CHECK IT OUT: Huat Pot at P. Guevarra Street, San Juan

Unlimited hotpot, unlimited ice cream, unlimited beer

Huat Pot
2/F Metropoint Center, P. Guevarra Street corner Wilson, Greenhills, San Juan
Contact: 0915-480-5500, 650-3091
Open daily from 11 a.m. to 11 p.m.



( When Chef Jonas Ng talks about his Taiwanese hotpot restaurant, he mentions a preference for quality over quantity. This, coming from a chef that has an entire supermarket of hotpot ingredients, bottomless beer, and unlimited Magnum. The last one isn't even an option in the actual Magnum store.



The chalkboard of deals is enticing.


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The front of the restaurant...more seating at the back.


Entering Huat Pot doesn't feel any different from stepping inside a Chinese-Taiwanese, in this case-restaurant. Modern elements mingle with traditional colors and structures, but that cheery, communal vibe with the happy sound of noisy eating is all too familiar.


The apparent end of the restaurant opens up to a much wider space and a big, bright display of hotpot ingredients. The difference between Taiwanese hotpot, compared to, for example, Japanese shabu-shabu, says Chef Jonas, is the focus in toppings more than anything else. Apart from the usual squid, fish, and bunny-shaped balls, Huat Pot has yam-tinted lobster balls, mushroom balls, corn-and-lobster balls, fried cod with basil, and egg dumplings. There are curious little pouches called "joyful bags" that turn out to be egg-based sacks with more meatball inside, as well as delicious orbs filled with mozzarella-like cheese.



Shelves upon shelves of balls and noodles imported from Singapore, Taiwan, and other Asian countries.


The trays are stackable so you can get a bunch for your table.



Seafood counter


Greens range from bokchoy and petchay (sourced from different regions) to mustard leaves, spinach, leeks, and green beans. Sliced radishes, corn, oyster mushrooms, and quail eggs can also flourish your pot, and bring out the flavors of your desired protein (lamb, beef, pork, crab, shrimp, all sorts of fish).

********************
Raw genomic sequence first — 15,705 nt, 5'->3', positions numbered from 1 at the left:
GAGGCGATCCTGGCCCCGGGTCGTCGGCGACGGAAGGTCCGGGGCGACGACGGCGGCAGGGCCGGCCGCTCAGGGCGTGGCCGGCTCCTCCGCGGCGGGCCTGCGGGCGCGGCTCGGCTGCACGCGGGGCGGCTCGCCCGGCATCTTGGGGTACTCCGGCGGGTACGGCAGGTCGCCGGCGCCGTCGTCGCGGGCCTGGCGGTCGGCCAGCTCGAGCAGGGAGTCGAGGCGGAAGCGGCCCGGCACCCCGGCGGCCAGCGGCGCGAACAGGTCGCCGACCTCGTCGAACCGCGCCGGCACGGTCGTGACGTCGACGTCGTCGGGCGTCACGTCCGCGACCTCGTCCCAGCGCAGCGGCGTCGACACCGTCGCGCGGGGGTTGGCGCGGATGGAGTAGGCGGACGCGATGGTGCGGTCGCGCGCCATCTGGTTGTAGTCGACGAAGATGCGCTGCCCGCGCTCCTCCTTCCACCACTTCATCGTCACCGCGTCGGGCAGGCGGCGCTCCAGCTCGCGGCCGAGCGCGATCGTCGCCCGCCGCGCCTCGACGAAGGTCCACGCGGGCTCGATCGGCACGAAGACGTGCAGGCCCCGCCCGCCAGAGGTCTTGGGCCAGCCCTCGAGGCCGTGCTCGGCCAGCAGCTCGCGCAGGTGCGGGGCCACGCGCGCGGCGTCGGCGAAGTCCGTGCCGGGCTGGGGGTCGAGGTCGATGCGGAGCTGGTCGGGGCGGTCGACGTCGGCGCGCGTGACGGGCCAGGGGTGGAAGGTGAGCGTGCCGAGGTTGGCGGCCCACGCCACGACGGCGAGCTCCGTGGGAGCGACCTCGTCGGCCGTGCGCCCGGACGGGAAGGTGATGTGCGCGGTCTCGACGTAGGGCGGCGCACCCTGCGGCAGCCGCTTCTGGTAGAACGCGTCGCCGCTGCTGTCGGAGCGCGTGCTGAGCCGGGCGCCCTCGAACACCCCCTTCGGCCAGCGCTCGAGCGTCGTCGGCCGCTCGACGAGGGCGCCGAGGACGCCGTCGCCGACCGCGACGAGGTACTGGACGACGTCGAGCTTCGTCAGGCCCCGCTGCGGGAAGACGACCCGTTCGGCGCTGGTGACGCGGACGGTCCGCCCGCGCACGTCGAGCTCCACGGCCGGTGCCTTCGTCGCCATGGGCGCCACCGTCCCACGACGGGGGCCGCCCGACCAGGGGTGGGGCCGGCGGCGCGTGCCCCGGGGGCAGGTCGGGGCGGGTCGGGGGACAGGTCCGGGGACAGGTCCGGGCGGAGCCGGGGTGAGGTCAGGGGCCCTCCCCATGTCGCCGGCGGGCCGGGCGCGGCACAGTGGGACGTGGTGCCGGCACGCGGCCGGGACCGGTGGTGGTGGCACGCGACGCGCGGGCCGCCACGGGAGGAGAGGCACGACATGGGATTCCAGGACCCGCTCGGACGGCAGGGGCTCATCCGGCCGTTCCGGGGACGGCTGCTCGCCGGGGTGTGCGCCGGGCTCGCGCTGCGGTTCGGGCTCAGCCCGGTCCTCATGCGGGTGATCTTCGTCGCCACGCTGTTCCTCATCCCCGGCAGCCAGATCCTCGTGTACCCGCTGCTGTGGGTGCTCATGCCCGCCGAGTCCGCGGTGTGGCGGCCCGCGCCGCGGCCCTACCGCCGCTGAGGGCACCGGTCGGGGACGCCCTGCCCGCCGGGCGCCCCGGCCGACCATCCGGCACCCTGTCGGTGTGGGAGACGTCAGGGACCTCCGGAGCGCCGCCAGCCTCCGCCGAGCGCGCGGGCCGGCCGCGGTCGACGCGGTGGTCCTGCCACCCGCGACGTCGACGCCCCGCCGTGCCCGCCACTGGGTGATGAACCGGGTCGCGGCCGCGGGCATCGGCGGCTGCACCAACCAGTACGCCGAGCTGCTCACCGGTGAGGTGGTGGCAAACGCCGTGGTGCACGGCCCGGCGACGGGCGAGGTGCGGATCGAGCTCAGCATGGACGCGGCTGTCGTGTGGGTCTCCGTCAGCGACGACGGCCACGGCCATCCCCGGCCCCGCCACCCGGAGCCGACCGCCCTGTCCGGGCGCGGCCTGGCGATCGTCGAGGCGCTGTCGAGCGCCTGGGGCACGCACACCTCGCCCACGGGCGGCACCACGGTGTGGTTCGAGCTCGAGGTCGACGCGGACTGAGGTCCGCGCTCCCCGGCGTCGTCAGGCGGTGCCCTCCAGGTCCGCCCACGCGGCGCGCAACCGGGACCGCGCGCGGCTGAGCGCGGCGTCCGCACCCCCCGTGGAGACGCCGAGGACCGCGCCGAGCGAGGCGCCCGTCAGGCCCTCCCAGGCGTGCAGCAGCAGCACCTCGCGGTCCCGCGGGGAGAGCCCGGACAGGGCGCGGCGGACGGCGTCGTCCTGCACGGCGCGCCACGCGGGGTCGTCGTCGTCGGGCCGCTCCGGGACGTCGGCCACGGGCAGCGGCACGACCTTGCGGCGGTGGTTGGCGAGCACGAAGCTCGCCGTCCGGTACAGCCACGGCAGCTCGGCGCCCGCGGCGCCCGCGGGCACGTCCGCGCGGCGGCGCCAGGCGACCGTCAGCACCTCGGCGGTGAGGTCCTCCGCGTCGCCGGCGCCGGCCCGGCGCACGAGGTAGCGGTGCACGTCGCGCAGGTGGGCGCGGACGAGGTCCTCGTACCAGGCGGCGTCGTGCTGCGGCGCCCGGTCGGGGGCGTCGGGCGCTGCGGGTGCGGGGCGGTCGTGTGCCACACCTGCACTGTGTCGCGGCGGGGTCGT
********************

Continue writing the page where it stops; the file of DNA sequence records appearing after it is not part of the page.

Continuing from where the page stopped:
Sauce station



Desserts competing with Magnum


Magnum and other Selecta products


Chef Jonas also has a kitchen's worth of ingredients-also unlimited-to create a great, customized sauce for Huat Pot's  balls. The chef gives customers the freedom to cook their meal to their own liking, but he has a rather special system in the way he makes his-starting with a sauce chock-full of sesame paste, soy sauce, crushed nuts, and ginger.



The cooking process


Customers pick two from six types of broth, maybe the signature Huat Pot Special and the bold Beef Spicy. Chef Jonas suggests tossing in the balls first, cooking it then dipping it in the sauce. When the soup is hot enough, you can add the meat, cook it quickly, and enjoy it just the same. Chef Jonas adds in his greens later to bring out a fresher flavor for the noodles, which he adds last when the broth has reduced. One of his noodles, his favorite kind, cooks for a very quick minute.


Between the refrigerator display of ingredients and the sauces are three steaming pots of dishes ready-made for those who need something to tide them over as their hotpot cooks. A standout is an adobo-like dish cooked with salted fish, giving the pork delicious brine. If you're planning to indulge in the unlimited soup and toppings, try to hold off. This is a trap that's best with rice-and Huat Pot's unlimited beer.


Chef Jonas speaks of quality over quantity, but in Huat Pot, it’s possible to have both.


Huat Pot’s unlimited hotpot is priced at P688++. A la carte options are available.

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